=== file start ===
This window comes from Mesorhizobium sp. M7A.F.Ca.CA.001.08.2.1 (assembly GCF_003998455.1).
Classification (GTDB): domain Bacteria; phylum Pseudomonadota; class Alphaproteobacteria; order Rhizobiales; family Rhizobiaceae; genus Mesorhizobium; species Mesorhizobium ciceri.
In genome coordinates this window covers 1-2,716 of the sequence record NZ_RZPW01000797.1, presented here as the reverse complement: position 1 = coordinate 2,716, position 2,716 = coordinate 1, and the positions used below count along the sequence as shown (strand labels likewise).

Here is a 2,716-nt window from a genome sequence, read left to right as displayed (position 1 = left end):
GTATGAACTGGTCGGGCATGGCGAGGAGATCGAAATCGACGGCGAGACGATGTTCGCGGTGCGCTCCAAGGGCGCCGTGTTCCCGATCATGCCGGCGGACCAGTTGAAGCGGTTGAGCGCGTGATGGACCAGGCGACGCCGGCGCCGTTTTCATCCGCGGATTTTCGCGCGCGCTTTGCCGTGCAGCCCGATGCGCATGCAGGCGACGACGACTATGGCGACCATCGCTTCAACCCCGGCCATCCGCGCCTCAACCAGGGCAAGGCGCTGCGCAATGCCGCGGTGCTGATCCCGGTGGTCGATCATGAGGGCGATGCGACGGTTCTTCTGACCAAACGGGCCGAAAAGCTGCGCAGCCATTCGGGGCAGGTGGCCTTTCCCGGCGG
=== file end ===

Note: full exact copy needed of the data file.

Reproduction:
This window comes from Mesorhizobium sp. M7A.F.Ca.CA.001.08.2.1 (assembly GCF_003998455.1).
Classification (GTDB): domain Bacteria; phylum Pseudomonadota; class Alphaproteobacteria; order Rhizobiales; family Rhizobiaceae; genus Mesorhizobium; species Mesorhizobium ciceri.
In genome coordinates this window covers 1-2,716 of the sequence record NZ_RZPW01000797.1, presented here as the reverse complement: position 1 = coordinate 2,716, position 2,716 = coordinate 1, and the positions used below count along the sequence as shown (strand labels likewise).

Here is a 2,716-nt window from a genome sequence, read left to right as displayed (position 1 = left end):
GTATGAACTGGTCGGGCATGGCGAGGAGATCGAAATCGACGGCGAGACGATGTTCGCGGTGCGCTCCAAGGGCGCCGTGTTCCCGATCATGCCGGCGGACCAGTTGAAGCGGTTGAGCGCGTGATGGACCAGGCGACGCCGGCGCCGTTTTCATCCGCGGATTTTCGCGCGCGCTTTGCCGTGCAGCCCGATGCGCATGCAGGCGACGACGACTATGGCGACCATCGCTTCAACCCCGGCCATCCGCGCCTCAACCAGGGCAAGGCGCTGCGCAATGCCGCGGTGCTGATCCCGGTGGTCGATCATGAGGGCGATGCGACGGTTCTTCTGACCAAACGGGCCGAAAAGCTGCGCAGCCATTCGGGGCAGGTGGCCTTTCCCGGCGG